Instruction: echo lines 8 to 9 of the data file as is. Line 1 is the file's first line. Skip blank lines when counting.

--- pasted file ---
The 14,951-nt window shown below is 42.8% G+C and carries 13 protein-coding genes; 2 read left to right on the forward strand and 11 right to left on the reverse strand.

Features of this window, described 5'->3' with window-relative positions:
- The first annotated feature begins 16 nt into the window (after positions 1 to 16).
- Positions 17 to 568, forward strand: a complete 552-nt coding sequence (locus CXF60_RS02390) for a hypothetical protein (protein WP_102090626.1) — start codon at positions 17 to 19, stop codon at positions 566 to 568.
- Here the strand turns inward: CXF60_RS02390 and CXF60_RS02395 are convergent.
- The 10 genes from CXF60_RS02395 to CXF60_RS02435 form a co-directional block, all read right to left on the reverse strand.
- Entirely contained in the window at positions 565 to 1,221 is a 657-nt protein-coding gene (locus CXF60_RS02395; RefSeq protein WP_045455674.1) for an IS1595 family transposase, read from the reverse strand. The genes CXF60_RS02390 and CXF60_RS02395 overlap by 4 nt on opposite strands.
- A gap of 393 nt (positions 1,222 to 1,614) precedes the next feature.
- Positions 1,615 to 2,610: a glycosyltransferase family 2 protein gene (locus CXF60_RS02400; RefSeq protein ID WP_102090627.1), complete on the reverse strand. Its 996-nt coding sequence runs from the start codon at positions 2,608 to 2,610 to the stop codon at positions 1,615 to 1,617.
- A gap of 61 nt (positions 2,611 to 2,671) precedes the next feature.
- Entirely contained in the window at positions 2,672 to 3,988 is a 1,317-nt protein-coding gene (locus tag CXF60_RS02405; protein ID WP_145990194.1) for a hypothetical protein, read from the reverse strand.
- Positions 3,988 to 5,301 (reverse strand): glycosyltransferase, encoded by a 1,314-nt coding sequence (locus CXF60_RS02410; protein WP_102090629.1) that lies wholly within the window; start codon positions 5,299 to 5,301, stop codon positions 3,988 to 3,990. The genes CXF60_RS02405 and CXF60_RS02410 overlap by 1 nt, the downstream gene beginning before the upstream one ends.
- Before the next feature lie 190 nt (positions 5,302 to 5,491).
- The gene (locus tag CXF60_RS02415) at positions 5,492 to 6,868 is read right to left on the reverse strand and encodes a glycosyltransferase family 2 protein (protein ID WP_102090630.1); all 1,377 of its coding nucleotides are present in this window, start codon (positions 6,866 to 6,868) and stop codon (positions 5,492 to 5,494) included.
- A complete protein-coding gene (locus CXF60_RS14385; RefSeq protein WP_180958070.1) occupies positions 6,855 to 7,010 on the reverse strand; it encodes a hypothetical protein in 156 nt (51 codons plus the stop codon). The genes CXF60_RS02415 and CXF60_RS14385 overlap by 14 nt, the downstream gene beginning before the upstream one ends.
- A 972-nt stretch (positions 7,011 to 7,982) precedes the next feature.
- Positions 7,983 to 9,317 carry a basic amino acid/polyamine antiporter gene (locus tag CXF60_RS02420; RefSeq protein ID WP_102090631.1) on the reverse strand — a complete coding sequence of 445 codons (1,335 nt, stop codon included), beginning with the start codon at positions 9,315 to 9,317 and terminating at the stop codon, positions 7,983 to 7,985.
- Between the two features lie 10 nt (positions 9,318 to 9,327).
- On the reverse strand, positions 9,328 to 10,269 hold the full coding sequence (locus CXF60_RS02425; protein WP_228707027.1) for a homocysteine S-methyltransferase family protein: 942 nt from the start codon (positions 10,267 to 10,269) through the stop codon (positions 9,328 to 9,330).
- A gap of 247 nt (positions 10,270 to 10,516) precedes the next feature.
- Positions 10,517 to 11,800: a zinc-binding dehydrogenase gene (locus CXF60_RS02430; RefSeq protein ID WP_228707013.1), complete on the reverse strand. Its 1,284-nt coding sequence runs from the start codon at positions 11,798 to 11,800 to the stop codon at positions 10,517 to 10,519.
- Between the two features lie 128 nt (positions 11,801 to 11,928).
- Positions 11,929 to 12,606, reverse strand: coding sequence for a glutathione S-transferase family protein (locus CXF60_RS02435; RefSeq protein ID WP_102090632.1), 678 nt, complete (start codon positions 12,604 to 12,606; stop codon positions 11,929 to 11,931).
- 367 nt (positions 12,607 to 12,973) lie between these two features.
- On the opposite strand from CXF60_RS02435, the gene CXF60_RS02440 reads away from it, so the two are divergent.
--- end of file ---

- A gap of 393 nt (positions 1,222 to 1,614) precedes the next feature.
- Positions 1,615 to 2,610: a glycosyltransferase family 2 protein gene (locus CXF60_RS02400; RefSeq protein ID WP_102090627.1), complete on the reverse strand. Its 996-nt coding sequence runs from the start codon at positions 2,608 to 2,610 to the stop codon at positions 1,615 to 1,617.